The Ministry of Energy and Mineral Resources is in the process of drafting a gas flare reduction roadmap. Currently, at least 200 mmscfd (million standard cubic feet per day) of natural gas is wasted on gas flaring.
Gas flaring is combusted gas resulting from oil and gas exploration and production or processing activities. Combusted gas cannot be re-absorbed or re-processed by existing production or processing facilities.
The ministry’s Oil and Gas Technical and Environmental Director Djoko Siswanto wants to have a strategy to utilise gas flare. “If it can be utilised, it will create new jobs, a clean environment, and more state revenue,” Djoko said to Katadata, Monday (8/8). (Read: Government Prepares Regulation on Gas Flare Management)
One way is to process gas flare into small-scale compressed natural gas (CNG). It could also be used to power local small-scale power plants, household gas networks, small ceramic industries and the like, or for the contractor’s personal use.
Provisions on gas flare are currently stipulated under Regulation of the Minister of Energy and Mineral Resources No. 6/2016 on Provisions and Procedure for Determining the Allocation and Utilisation of Natural Gas and Natural Prices. Article 17 of the regulation stays that contractors are obliged to propose a plan to optimise the utilisation of gas flare to the Special Task Force for Upstream Oil and Gas Business Activities (SKK Migas).
For the next step, the Director General of Oil and Gas, on behalf of the Minister, will set a value for the allocation and price of gas flare for utilisation based on the contractor’s proposal after it has been evaluated by SKK Migas.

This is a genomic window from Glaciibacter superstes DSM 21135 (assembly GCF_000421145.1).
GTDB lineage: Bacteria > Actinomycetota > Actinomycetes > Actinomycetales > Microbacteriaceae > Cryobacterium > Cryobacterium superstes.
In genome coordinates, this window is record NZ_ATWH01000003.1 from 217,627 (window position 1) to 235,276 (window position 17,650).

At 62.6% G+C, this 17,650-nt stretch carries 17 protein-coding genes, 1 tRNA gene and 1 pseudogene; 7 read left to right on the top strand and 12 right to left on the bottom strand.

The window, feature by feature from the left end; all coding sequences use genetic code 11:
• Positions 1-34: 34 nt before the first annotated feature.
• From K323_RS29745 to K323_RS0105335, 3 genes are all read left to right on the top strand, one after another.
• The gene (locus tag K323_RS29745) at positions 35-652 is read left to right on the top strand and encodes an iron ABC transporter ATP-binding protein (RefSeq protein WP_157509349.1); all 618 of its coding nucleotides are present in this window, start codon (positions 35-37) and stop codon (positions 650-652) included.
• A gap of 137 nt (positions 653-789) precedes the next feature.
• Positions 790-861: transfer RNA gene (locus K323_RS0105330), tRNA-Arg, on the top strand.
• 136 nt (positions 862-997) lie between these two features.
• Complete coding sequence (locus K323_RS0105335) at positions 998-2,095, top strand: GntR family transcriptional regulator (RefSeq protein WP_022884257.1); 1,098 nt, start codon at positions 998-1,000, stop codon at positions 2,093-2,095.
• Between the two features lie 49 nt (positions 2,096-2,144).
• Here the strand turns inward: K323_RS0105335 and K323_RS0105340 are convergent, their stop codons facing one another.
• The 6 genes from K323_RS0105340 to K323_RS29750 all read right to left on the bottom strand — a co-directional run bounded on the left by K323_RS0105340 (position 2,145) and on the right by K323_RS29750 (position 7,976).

Contractors can have two options for utilising gas flare. They can increase the number of upstream facilities, or the gas can be used by a business entity that holds a gas processing and/or commercial license. (Also read: Companies Must have Infrastructure to Obtain Gas Trading License).
Domestic consumer purchasing power and supporting the government initiative to supply gas for transportation, households and small-scale customers must also be considered when setting the gas flare price.
For companies that opt to add more upstream facilities, the price will be determined based on economic calculation on the cost of adding new gas flare utilisation facilities. If the gas flare is the used by another business entity, the price will be determined based on economic value of a facility constructed specifically to utilise gas flare.
Based on these rules, Djoko said there was a possibility that natural gas prices will drop to zero per mmscfd in an effort to utilise gas flare. “The ministerial regulation will be adjusted to consumer purchasing power, so that gas flare can be utilised rather that polluting the environment,” said Joko.
There are several advantages to utilising gas flare, such as creating a clean environment and conserving fuel. Companies that utilise gas flare will also create new jobs. And the state will benefit from additional tax revenue. (Also read: Gas Allocation Regulation Opens Opportunities for Rent Seekers).
Djoko said that two million households will benefit from gas flare utilisation because it will replace kerosene and liquefied petroleum gas (LPG). “If we can utilize gas flare, even at a price of zero, we can all reap benefits,” Djoko said.